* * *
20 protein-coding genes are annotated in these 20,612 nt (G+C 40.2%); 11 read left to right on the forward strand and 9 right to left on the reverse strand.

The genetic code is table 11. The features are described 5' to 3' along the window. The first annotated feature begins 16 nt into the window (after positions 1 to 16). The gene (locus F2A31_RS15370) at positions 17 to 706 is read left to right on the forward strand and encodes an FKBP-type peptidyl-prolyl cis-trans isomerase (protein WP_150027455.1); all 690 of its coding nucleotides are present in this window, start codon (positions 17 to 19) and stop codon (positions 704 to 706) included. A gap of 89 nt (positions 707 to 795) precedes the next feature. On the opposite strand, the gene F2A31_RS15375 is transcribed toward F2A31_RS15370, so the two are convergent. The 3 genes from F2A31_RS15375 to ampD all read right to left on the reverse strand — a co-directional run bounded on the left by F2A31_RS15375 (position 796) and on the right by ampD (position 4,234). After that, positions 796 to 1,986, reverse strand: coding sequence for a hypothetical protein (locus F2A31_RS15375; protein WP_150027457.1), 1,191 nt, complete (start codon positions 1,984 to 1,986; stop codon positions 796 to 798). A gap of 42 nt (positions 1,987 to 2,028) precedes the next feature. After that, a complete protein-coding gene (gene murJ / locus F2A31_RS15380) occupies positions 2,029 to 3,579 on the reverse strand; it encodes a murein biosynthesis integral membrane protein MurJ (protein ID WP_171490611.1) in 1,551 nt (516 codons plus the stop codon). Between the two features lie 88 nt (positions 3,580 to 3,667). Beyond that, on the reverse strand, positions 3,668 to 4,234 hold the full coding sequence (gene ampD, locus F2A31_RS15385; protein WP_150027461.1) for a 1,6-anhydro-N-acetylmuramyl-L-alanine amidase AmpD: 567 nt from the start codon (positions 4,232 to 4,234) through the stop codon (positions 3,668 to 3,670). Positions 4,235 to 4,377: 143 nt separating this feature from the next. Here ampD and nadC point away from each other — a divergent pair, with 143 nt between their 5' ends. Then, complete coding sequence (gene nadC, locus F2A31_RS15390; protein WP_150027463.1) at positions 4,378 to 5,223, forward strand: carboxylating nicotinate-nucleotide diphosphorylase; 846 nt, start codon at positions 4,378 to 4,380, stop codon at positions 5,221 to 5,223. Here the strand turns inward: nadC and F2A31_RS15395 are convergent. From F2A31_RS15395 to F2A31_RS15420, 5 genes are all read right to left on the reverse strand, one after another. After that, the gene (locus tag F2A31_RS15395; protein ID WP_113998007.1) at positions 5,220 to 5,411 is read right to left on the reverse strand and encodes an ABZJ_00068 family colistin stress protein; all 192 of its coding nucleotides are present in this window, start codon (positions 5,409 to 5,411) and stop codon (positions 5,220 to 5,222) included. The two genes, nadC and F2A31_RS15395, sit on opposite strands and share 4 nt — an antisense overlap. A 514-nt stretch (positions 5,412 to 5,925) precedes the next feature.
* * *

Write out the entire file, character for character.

20 protein-coding genes are annotated in these 20,612 nt (G+C 40.2%); 11 read left to right on the forward strand and 9 right to left on the reverse strand.

The genetic code is table 11. The features are described 5' to 3' along the window. The first annotated feature begins 16 nt into the window (after positions 1 to 16). The gene (locus F2A31_RS15370) at positions 17 to 706 is read left to right on the forward strand and encodes an FKBP-type peptidyl-prolyl cis-trans isomerase (protein WP_150027455.1); all 690 of its coding nucleotides are present in this window, start codon (positions 17 to 19) and stop codon (positions 704 to 706) included. A gap of 89 nt (positions 707 to 795) precedes the next feature. On the opposite strand, the gene F2A31_RS15375 is transcribed toward F2A31_RS15370, so the two are convergent. The 3 genes from F2A31_RS15375 to ampD all read right to left on the reverse strand — a co-directional run bounded on the left by F2A31_RS15375 (position 796) and on the right by ampD (position 4,234). After that, positions 796 to 1,986, reverse strand: coding sequence for a hypothetical protein (locus F2A31_RS15375; protein WP_150027457.1), 1,191 nt, complete (start codon positions 1,984 to 1,986; stop codon positions 796 to 798). A gap of 42 nt (positions 1,987 to 2,028) precedes the next feature. After that, a complete protein-coding gene (gene murJ / locus F2A31_RS15380) occupies positions 2,029 to 3,579 on the reverse strand; it encodes a murein biosynthesis integral membrane protein MurJ (protein ID WP_171490611.1) in 1,551 nt (516 codons plus the stop codon). Between the two features lie 88 nt (positions 3,580 to 3,667). Beyond that, on the reverse strand, positions 3,668 to 4,234 hold the full coding sequence (gene ampD, locus F2A31_RS15385; protein WP_150027461.1) for a 1,6-anhydro-N-acetylmuramyl-L-alanine amidase AmpD: 567 nt from the start codon (positions 4,232 to 4,234) through the stop codon (positions 3,668 to 3,670). Positions 4,235 to 4,377: 143 nt separating this feature from the next. Here ampD and nadC point away from each other — a divergent pair, with 143 nt between their 5' ends. Then, complete coding sequence (gene nadC, locus F2A31_RS15390; protein WP_150027463.1) at positions 4,378 to 5,223, forward strand: carboxylating nicotinate-nucleotide diphosphorylase; 846 nt, start codon at positions 4,378 to 4,380, stop codon at positions 5,221 to 5,223. Here the strand turns inward: nadC and F2A31_RS15395 are convergent. From F2A31_RS15395 to F2A31_RS15420, 5 genes are all read right to left on the reverse strand, one after another. After that, the gene (locus tag F2A31_RS15395; protein ID WP_113998007.1) at positions 5,220 to 5,411 is read right to left on the reverse strand and encodes an ABZJ_00068 family colistin stress protein; all 192 of its coding nucleotides are present in this window, start codon (positions 5,409 to 5,411) and stop codon (positions 5,220 to 5,222) included. The two genes, nadC and F2A31_RS15395, sit on opposite strands and share 4 nt — an antisense overlap. A 514-nt stretch (positions 5,412 to 5,925) precedes the next feature.